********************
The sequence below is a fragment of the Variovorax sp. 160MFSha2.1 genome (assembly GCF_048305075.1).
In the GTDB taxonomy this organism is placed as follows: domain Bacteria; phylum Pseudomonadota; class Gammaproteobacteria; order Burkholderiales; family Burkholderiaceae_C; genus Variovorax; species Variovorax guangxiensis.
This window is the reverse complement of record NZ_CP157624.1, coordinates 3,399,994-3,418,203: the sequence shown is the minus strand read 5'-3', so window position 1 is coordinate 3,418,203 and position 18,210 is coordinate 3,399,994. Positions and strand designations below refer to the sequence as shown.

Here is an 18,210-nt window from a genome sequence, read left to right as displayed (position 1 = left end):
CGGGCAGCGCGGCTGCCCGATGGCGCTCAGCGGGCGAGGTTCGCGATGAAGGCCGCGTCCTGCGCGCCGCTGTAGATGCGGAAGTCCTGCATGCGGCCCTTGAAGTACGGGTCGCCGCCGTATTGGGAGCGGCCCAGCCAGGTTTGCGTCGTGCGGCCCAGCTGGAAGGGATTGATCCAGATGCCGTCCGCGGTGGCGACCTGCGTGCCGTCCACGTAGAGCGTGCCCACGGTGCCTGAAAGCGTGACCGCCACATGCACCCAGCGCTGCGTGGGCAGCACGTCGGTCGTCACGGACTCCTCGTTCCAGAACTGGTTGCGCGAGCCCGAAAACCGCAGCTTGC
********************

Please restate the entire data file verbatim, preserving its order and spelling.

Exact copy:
The sequence below is a fragment of the Variovorax sp. 160MFSha2.1 genome (assembly GCF_048305075.1).
In the GTDB taxonomy this organism is placed as follows: domain Bacteria; phylum Pseudomonadota; class Gammaproteobacteria; order Burkholderiales; family Burkholderiaceae_C; genus Variovorax; species Variovorax guangxiensis.
This window is the reverse complement of record NZ_CP157624.1, coordinates 3,399,994-3,418,203: the sequence shown is the minus strand read 5'-3', so window position 1 is coordinate 3,418,203 and position 18,210 is coordinate 3,399,994. Positions and strand designations below refer to the sequence as shown.

Here is an 18,210-nt window from a genome sequence, read left to right as displayed (position 1 = left end):
CGGGCAGCGCGGCTGCCCGATGGCGCTCAGCGGGCGAGGTTCGCGATGAAGGCCGCGTCCTGCGCGCCGCTGTAGATGCGGAAGTCCTGCATGCGGCCCTTGAAGTACGGGTCGCCGCCGTATTGGGAGCGGCCCAGCCAGGTTTGCGTCGTGCGGCCCAGCTGGAAGGGATTGATCCAGATGCCGTCCGCGGTGGCGACCTGCGTGCCGTCCACGTAGAGCGTGCCCACGGTGCCTGAAAGCGTGACCGCCACATGCACCCAGCGCTGCGTGGGCAGCACGTCGGTCGTCACGGACTCCTCGTTCCAGAACTGGTTGCGCGAGCCCGAAAACCGCAGCTTGC